Middle England by Jonathan Coe
LUCY HUGHES-HALLETT Middle England By Jonathan Coe Penguin/viking £16.99 Oldie price £15.12 inc p&p
Jonathan Coe is a brave man to have taken as his title a phrase that is usually uttered only in order to scoff.
Coe is not a scoffer. He brings to his story the qualities of humour and moderation associated with the middle ground – a good vantage point from which to get an inclusive view. This novel is the third (after The Rotters’
Club and The Closed Circle) to follow the lives of a group of friends we first met when they were at a selective-entry state secondary school in Birmingham in the 1970s. In this one, the characters’ ways have diverged so widely that it takes a parent’s funeral or the Olympics opening ceremony to bring them all together again. (In the latter case, they are actually scattered, but all watching the same thing on telly – the modern equivalent of a communal event.)
Middle England is a place as well as a state of mind. Coe’s characters drive through it repeatedly. It is a zone of petrol stations and garden centres, brown heritage signs indicating National Trust properties, and slow-down warning lights. In it, nature is tamed and commodified. Characters go for walks, but Coe’s imagery keeps switching us back from timeless beauty to modern banality. Even a river in spate is likened to a ‘queue of bad-tempered commuters trying to squeeze through a ticket barrier’.
Each character has their own milieu and narrative mode. Doug is a political commentator for a broadsheet. In his conversations with a twentysomething spokesman for the Cameron/clegg coalition, Coe shows the PR man twisting truth as adroitly as Lewis Carroll’s Red Queen. You can’t help but admire the weasel for his way with words.
Other storylines have different tones. Charlie, the children’s party entertainer, is desperate: his narrative strand blends stark misery with farce. For Benjamin, who has spent most of his adult life writing an unpublishable roman fleuve, Coe slows down the pace and softens the humour. Settling, in mid-life, into his new home by the river bank, Benjamin is as equable as Kenneth Grahame’s Mole and as cosy as a Hobbit in his Middle Earth hole.
Meanwhile, his niece, Sophie, is out engaging with the world, falling in love with that modern authority figure, a speed-awareness instructor, and repeatedly having her left-liberal principals tested by situations where her beliefs (positive discrimination in favour of women and BAME people is a good thing) clash with her personal interests (her white boyfriend doesn’t get promotion).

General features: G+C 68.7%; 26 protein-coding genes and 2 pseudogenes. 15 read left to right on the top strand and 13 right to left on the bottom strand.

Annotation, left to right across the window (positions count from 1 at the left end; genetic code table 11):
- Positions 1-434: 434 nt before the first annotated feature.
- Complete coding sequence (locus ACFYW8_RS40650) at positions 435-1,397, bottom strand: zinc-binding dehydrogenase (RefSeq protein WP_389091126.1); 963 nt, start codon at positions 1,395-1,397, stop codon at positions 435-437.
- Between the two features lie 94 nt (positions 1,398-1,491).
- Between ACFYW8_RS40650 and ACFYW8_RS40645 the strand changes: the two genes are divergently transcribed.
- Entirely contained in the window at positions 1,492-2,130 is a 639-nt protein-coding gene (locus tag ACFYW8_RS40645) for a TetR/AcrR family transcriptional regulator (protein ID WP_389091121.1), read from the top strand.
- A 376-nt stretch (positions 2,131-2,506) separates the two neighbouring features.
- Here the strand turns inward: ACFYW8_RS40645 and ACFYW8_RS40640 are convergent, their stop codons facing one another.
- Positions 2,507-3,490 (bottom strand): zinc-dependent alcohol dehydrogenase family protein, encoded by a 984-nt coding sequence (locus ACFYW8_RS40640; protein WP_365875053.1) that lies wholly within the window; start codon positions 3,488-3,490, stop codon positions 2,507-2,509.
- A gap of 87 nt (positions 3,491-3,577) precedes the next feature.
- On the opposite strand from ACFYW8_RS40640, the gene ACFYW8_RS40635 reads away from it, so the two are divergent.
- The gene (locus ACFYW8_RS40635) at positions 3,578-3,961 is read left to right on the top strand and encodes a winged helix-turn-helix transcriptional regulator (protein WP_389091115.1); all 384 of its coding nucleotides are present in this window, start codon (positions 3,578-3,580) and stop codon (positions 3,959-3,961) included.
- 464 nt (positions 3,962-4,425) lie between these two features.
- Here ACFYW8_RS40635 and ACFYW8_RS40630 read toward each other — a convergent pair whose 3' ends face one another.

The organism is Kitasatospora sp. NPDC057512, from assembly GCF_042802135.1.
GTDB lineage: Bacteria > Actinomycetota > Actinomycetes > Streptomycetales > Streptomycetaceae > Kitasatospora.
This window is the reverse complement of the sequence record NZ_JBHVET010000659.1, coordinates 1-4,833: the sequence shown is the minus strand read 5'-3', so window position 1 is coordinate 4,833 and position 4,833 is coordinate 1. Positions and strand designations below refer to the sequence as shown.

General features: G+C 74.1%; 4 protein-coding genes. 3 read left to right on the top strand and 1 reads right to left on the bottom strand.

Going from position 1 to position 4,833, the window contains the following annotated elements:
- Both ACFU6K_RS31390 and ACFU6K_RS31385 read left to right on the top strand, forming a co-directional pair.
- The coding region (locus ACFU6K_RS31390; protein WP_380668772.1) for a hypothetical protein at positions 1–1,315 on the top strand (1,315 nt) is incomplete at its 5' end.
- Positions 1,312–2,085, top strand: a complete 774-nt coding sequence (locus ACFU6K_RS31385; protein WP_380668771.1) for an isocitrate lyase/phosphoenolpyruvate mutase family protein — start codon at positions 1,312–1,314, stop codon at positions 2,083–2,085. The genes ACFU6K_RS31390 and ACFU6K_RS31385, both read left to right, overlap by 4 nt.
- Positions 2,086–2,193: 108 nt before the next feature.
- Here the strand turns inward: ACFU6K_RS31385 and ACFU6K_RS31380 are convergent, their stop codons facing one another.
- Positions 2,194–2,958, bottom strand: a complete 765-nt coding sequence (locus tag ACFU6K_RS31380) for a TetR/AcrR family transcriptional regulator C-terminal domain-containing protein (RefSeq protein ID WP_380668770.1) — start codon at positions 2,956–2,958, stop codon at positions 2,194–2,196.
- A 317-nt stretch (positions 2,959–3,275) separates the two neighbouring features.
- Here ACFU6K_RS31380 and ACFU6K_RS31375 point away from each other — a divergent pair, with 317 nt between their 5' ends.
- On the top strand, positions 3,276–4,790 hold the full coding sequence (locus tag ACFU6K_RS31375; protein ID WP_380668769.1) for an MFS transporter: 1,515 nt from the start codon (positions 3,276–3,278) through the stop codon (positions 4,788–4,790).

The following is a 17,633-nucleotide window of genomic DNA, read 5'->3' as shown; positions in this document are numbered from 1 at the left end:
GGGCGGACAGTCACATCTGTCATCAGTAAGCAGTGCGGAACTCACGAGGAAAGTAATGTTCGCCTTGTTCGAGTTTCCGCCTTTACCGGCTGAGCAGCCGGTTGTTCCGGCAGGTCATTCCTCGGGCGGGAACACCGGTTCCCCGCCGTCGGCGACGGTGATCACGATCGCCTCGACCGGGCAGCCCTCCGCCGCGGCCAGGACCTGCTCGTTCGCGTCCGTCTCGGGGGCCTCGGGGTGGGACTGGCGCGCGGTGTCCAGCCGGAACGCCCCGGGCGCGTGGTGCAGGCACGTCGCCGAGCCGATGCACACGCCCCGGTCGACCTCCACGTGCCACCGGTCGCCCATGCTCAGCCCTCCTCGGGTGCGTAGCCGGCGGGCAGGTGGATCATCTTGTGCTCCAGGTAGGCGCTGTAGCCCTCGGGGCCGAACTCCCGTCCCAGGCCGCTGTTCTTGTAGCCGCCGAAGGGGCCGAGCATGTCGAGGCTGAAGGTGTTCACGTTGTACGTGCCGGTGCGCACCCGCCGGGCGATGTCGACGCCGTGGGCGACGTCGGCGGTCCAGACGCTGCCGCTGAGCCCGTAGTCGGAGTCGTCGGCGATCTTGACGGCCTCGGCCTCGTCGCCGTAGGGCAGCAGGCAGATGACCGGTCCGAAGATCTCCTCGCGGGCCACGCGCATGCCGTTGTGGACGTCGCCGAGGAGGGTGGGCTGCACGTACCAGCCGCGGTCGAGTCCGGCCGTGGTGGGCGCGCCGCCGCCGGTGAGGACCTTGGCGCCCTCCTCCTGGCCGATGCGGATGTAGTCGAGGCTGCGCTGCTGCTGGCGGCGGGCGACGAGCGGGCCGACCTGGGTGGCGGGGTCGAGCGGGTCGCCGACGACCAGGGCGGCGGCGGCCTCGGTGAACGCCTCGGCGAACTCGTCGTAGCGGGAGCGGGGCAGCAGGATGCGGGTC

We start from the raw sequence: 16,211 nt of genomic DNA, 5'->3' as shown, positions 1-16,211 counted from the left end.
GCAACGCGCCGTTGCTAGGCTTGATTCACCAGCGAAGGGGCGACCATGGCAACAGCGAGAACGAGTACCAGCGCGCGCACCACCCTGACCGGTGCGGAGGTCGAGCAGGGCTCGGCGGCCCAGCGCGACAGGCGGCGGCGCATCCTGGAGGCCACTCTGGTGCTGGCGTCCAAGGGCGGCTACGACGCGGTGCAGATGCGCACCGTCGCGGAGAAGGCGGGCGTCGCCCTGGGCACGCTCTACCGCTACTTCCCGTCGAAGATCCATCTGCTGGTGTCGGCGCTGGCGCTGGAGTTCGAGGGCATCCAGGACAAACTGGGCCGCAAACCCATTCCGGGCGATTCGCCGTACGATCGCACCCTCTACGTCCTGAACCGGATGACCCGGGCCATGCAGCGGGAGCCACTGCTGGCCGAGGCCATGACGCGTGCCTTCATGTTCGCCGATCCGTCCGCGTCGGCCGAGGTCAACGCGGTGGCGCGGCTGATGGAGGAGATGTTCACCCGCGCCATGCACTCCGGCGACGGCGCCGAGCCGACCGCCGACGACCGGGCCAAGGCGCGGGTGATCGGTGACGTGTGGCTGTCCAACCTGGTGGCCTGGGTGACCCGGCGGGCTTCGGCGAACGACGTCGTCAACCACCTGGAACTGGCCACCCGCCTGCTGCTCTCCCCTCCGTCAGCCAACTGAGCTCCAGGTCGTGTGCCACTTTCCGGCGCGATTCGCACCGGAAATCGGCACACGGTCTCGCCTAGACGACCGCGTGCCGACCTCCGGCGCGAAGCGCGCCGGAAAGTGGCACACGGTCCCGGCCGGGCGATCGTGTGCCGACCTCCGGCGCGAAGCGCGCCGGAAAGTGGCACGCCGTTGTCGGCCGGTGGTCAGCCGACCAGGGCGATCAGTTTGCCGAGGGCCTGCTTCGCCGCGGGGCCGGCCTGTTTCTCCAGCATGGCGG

Sometimes, dreams come true – up to a point. Benjamin’s novel – cut by about nine-tenths – is long-listed for the Booker Prize. Only long-listed. It doesn’t make him rich, and his sole experience of fame is a comically awful interview with a bored profile-writer. Sometimes, dreams stay dreams. When Sophie, fed up with her husband, contacts a man she met six years previously, and with whom she has been secretly nursing a fantasy of running off, she finds that – naturally enough – the man has since married.
Coe’s vision is comic – a chapter on board a cruise liner is hilarious – and sardonically unromantic. Some of the most significant relationships here are non-sexual: Benjamin’s with his sister; Charlie’s with his stepdaughter.
The most poignant passage is that in which Benjamin drives his frail, halfdemented father round what was once the Longbridge plant. Where he and thousands of others worked, the old man, bewildered, sees only shopping malls. There’s no cheap nostalgia in the writing here; only a patient, sad acceptance of mutability.
The novel begins in 2010 and comes right up to the present. It covers the Olympics and the Queen’s Jubilee, the 2011 riots and the migration crisis. Several of the characters are from minority ethnic groups. There is a sub-plot involving the modern preoccupation with gender fluidity. And, inevitably, there’s a lot about Brexit.
This is a state-of-the-nation novel, the latest in a line of them in which Coe has been proving himself an exceptionally astute dissector of each decade’s particular absurdities. It will be a good thing to be reading as 29th March looms.